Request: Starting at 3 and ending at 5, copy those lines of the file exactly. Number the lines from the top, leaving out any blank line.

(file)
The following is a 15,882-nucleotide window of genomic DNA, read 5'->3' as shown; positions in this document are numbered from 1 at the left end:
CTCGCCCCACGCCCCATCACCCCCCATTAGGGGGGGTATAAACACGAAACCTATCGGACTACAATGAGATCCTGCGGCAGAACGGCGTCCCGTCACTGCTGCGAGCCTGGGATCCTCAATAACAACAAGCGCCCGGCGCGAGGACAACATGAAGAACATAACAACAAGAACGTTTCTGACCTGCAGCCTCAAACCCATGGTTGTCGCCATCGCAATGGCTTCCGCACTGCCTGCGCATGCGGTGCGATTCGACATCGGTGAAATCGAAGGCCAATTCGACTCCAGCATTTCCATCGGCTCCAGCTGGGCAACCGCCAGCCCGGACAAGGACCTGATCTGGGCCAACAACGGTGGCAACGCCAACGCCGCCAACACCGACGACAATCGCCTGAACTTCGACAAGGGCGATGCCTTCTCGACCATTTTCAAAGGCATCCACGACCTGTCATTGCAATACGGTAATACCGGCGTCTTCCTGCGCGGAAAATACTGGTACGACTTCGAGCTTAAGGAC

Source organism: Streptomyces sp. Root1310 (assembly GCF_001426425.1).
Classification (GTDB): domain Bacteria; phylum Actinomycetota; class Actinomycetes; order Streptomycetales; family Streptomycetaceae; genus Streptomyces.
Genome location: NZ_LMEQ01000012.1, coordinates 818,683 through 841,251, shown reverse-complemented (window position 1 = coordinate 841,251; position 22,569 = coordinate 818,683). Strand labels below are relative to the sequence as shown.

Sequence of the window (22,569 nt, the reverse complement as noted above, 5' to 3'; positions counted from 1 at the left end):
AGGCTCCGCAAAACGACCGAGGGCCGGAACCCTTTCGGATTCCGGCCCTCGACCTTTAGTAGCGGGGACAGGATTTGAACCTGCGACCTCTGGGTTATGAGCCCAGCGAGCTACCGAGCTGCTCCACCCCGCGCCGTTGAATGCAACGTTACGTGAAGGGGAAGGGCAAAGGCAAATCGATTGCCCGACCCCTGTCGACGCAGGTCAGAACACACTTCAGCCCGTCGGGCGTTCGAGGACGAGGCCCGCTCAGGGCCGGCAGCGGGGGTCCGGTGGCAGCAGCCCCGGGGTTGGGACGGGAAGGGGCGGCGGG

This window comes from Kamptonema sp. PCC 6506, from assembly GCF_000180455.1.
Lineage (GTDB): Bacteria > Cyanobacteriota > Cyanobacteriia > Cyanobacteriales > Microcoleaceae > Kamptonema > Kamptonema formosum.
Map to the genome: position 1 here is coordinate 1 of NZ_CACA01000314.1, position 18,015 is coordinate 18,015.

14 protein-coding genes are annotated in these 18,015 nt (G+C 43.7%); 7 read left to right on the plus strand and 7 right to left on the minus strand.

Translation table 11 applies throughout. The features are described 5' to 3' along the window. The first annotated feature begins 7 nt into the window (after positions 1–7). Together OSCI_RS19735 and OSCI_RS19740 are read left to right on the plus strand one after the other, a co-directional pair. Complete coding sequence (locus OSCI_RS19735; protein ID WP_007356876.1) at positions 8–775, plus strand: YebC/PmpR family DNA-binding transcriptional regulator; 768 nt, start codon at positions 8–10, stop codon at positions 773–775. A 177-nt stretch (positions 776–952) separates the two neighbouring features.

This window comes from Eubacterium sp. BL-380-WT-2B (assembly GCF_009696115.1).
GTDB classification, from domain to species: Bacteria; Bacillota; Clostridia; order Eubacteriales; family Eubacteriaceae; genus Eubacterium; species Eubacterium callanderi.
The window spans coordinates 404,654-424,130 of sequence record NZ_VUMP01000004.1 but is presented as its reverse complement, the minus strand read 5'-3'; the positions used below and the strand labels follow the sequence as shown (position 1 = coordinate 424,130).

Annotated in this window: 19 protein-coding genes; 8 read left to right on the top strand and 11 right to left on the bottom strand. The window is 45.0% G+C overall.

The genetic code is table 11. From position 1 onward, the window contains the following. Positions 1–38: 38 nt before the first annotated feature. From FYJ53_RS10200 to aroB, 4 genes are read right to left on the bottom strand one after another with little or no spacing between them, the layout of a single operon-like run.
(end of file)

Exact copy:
Source organism: Streptomyces sp. Root1310 (assembly GCF_001426425.1).
Classification (GTDB): domain Bacteria; phylum Actinomycetota; class Actinomycetes; order Streptomycetales; family Streptomycetaceae; genus Streptomyces.
Genome location: NZ_LMEQ01000012.1, coordinates 818,683 through 841,251, shown reverse-complemented (window position 1 = coordinate 841,251; position 22,569 = coordinate 818,683). Strand labels below are relative to the sequence as shown.